Safety of oral ivermectin during pregnancy: a systematic review and meta-analysis
Published On: January 20, 2020|
Nicolas P, Maia MF, Bassat Q et al.
About 3·7 billion doses of ivermectin have been distributed in mass drug administration (MDA) campaigns globally over the past 30 years. At 10–100 times higher than current human doses, ivermectin is a known teratogen in mammals. During these campaigns with recommended doses, pregnant women might be inadvertently exposed. We therefore aimed to evaluate the existing evidence for serious and non-serious adverse events after ivermectin exposure in pregnant women.
For this systematic review and meta-analysis, we searched relevant databases and trial registry platforms on July 15, 2018, for randomised controlled trials (RCTs) and observational studies that reported adverse events in pregnant women. We did not use language or date restrictions. Outcomes of interest were spontaneous abortions, stillbirths, congenital anomalies, and neonatal death (serious adverse events), as well as maternal morbidity, preterm births, and low birthweight (adverse events). The risk of bias was assessed using the Newcastle-Ottawa Scale for observational studies and the Cochrane Risk of Bias Tool for RCTs. We did the meta-analysis of observational studies and RCTs separately. The quality of evidence was assessed using the GRADE approach. The study protocol is registered with PROSPERO, protocol CRD42016046914.
We identified 147 records, of which only five observational studies and one RCT were included for quantitative analysis; these studies were published between 1990 and 2008, and were done in six African countries. 893 women with 899 pregancy outcomes were included, of whom 496 pregnant women (500 pregnancy outcomes) received ivermectin inadvertently during MDA campaigns in the observational studies and 397 pregnant women (399 pregnancy outcomes) purposely received ivermectin as part of the open-label RCT. No study reported neonatal deaths, maternal morbidity, preterm births, or low birthweight. It is unclear whether exposure to ivermectin during pregnancy increases the risk of spontaneous abortions and stillbirths (odds ratio [OR] 1·15 [95% CI 0·75–1·78] with very low certainty of evidence for the four observational studies and 0·62 [0·18–2·14] with very low certainty of evidence for the RCT) or congenital anomalies (OR 1·69 [95% CI 0·83–3·41] with very low certainty of evidence for the five observational studies and 1·10 [0·07–17·65] with very low certainty of evidence for the RCT).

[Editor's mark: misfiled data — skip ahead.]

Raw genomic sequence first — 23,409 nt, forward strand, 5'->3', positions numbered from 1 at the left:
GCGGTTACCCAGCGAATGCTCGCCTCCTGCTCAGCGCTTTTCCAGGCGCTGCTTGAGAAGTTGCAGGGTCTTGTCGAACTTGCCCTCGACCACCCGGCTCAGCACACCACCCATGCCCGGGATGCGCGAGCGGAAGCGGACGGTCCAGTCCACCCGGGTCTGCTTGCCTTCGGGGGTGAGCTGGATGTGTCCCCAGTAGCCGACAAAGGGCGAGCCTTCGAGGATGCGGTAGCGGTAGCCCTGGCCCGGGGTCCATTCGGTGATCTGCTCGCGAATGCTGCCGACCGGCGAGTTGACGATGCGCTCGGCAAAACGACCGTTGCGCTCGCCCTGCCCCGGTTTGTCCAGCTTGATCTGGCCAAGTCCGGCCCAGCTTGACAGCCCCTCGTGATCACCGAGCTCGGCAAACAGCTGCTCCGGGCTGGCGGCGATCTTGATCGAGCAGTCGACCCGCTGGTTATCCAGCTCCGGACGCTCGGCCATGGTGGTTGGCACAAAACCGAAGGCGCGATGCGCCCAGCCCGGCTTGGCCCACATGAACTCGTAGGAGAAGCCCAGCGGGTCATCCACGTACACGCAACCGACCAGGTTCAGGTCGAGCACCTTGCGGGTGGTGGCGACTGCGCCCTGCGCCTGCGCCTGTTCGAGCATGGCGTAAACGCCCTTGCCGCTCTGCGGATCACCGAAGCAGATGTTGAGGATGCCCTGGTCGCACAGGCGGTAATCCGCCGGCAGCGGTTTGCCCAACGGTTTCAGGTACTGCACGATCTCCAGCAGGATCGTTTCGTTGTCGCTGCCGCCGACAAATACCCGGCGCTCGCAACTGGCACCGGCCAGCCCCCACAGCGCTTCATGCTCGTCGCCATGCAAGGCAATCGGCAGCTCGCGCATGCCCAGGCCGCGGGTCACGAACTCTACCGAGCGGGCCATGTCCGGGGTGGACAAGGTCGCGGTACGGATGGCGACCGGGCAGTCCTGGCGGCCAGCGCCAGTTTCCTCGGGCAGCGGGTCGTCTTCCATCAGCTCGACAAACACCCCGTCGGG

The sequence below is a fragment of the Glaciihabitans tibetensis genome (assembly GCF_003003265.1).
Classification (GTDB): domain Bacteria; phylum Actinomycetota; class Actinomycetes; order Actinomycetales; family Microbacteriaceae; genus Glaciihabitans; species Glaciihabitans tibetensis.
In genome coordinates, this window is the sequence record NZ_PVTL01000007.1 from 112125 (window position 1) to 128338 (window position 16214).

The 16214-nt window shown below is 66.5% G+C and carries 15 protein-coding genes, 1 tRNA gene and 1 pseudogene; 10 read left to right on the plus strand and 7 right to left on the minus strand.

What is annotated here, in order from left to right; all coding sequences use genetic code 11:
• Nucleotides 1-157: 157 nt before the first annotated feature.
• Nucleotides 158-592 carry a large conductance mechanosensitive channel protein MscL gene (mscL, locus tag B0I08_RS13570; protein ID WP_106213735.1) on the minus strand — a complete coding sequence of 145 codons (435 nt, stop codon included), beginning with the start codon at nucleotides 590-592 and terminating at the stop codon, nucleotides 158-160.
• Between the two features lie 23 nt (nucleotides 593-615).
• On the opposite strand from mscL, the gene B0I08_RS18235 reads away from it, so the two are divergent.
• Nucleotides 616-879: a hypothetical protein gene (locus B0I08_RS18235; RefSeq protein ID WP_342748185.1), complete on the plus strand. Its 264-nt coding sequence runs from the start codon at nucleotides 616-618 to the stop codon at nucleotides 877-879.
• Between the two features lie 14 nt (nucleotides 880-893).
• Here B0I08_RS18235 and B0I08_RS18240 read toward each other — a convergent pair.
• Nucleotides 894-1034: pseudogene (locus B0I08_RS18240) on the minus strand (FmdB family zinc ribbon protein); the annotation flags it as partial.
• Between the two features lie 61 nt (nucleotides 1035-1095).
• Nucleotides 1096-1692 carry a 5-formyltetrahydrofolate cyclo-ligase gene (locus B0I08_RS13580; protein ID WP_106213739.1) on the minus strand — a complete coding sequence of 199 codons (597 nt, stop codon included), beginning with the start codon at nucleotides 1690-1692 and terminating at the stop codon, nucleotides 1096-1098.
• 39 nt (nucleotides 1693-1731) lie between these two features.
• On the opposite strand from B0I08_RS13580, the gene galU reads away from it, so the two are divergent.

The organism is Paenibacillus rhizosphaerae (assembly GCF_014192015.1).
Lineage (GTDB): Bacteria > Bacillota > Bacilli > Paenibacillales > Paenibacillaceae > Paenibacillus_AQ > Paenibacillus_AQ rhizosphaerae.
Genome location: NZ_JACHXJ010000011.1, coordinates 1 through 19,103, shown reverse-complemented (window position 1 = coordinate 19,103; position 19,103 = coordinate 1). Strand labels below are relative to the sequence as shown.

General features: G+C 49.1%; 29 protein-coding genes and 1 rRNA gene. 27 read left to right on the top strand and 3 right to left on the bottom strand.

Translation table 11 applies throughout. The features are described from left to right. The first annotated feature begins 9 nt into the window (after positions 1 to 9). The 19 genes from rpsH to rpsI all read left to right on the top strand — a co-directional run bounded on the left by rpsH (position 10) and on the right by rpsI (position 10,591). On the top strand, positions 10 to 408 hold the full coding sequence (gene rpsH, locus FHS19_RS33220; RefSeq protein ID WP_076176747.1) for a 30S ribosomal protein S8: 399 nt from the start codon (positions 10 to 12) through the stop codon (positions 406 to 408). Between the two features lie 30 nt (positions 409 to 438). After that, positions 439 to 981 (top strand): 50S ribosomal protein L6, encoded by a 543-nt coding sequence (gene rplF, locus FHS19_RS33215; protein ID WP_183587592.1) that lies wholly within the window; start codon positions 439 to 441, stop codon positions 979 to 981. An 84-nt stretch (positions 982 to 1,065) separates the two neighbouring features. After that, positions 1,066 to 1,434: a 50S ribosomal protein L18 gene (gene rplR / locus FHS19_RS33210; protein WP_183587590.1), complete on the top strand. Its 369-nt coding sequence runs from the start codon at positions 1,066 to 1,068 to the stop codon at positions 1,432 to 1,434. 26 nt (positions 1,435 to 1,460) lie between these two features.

There is insufficient evidence to conclude on the safety profile of ivermectin during pregnancy. Treatment campaigns should focus additional efforts on preventing inadvertent treatment of pregnant women.